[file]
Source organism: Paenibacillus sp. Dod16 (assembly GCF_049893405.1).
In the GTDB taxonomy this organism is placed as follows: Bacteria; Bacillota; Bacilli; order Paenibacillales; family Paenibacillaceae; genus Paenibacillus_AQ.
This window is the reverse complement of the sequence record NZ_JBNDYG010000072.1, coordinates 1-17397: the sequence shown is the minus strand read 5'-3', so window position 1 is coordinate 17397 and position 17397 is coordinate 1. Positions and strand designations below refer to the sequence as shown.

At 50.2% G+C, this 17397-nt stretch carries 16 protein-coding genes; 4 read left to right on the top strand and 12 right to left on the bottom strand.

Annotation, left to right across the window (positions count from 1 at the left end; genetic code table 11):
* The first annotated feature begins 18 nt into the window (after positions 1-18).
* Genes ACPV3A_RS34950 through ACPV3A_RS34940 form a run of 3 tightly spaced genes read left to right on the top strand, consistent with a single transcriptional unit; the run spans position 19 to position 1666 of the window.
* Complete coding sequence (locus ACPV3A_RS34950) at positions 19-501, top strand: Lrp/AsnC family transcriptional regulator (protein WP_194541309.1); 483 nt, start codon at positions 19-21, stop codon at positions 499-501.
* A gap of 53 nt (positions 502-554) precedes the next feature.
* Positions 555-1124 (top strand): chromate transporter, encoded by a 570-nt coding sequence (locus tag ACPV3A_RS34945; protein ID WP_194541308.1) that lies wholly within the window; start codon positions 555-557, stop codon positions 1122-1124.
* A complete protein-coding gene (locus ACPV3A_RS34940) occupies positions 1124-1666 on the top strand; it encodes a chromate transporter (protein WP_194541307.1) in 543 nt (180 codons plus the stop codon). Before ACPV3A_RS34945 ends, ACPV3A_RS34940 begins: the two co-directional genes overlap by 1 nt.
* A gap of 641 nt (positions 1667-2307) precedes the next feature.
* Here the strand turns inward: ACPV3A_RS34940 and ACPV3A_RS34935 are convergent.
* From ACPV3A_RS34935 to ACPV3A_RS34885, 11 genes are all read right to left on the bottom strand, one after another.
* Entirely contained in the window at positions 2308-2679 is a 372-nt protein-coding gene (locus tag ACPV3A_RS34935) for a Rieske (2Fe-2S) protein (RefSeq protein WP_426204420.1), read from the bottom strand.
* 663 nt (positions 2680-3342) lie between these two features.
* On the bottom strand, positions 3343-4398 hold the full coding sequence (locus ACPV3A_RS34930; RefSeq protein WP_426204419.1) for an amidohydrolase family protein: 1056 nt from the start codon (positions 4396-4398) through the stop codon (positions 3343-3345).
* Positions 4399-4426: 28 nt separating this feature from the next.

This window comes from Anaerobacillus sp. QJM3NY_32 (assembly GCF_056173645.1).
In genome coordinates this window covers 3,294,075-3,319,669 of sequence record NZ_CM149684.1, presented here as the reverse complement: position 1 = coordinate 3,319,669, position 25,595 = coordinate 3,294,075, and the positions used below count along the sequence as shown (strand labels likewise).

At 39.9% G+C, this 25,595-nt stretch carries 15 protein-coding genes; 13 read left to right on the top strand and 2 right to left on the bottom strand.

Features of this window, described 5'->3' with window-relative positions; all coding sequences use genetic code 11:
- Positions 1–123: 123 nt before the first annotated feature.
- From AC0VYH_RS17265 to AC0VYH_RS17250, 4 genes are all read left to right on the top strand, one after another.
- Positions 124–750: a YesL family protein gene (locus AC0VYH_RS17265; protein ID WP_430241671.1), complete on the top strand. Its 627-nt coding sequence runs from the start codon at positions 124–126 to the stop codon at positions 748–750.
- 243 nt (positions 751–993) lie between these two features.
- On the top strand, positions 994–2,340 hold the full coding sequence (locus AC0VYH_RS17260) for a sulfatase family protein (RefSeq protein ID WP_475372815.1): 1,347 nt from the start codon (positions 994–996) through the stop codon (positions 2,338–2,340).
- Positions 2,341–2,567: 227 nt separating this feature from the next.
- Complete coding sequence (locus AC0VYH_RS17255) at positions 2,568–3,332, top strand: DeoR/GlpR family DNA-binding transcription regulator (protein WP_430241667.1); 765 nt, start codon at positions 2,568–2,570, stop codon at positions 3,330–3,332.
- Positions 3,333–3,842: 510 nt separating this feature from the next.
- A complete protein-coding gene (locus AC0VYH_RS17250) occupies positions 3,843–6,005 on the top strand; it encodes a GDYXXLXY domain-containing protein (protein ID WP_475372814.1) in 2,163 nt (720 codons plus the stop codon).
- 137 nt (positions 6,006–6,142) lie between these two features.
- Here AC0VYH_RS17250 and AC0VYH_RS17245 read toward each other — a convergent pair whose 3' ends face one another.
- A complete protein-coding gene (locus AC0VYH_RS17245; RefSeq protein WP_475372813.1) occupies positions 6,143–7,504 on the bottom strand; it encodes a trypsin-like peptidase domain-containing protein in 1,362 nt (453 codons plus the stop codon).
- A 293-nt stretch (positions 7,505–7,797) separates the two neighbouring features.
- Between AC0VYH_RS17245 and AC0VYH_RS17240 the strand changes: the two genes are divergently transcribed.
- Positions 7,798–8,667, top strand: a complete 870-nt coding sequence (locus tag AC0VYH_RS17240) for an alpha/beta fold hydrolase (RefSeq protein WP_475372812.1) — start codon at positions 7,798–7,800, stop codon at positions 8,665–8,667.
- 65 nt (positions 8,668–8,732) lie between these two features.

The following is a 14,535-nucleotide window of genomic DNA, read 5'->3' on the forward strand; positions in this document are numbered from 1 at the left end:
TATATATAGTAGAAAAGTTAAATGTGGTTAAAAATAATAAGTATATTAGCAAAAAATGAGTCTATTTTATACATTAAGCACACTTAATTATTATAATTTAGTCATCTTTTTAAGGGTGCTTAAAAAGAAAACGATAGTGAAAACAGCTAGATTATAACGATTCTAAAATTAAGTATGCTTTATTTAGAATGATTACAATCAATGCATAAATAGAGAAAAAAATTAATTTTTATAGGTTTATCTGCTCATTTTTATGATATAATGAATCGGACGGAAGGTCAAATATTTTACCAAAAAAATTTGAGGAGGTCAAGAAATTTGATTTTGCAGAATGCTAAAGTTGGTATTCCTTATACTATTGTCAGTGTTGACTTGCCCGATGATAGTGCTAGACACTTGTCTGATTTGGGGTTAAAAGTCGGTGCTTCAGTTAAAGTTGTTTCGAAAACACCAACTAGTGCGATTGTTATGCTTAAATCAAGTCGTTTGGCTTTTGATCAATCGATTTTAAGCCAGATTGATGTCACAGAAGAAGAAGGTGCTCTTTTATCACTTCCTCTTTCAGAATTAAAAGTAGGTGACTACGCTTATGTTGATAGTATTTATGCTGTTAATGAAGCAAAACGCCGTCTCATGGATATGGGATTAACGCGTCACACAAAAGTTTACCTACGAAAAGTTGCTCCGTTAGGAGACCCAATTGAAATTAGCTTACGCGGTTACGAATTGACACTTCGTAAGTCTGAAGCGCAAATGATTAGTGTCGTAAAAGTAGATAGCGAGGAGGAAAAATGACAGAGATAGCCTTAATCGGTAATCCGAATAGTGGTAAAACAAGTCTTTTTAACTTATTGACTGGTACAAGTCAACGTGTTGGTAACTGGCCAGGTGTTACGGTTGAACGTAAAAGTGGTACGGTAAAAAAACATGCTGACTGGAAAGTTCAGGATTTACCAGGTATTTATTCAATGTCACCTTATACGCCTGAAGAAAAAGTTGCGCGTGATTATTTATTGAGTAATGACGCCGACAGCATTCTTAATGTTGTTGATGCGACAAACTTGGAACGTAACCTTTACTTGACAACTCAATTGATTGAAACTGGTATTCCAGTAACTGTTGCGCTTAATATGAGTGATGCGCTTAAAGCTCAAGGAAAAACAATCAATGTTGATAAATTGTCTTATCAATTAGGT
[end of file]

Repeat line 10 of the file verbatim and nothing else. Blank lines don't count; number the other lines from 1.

* Positions 555-1124 (top strand): chromate transporter, encoded by a 570-nt coding sequence (locus tag ACPV3A_RS34945; protein ID WP_194541308.1) that lies wholly within the window; start codon positions 555-557, stop codon positions 1122-1124.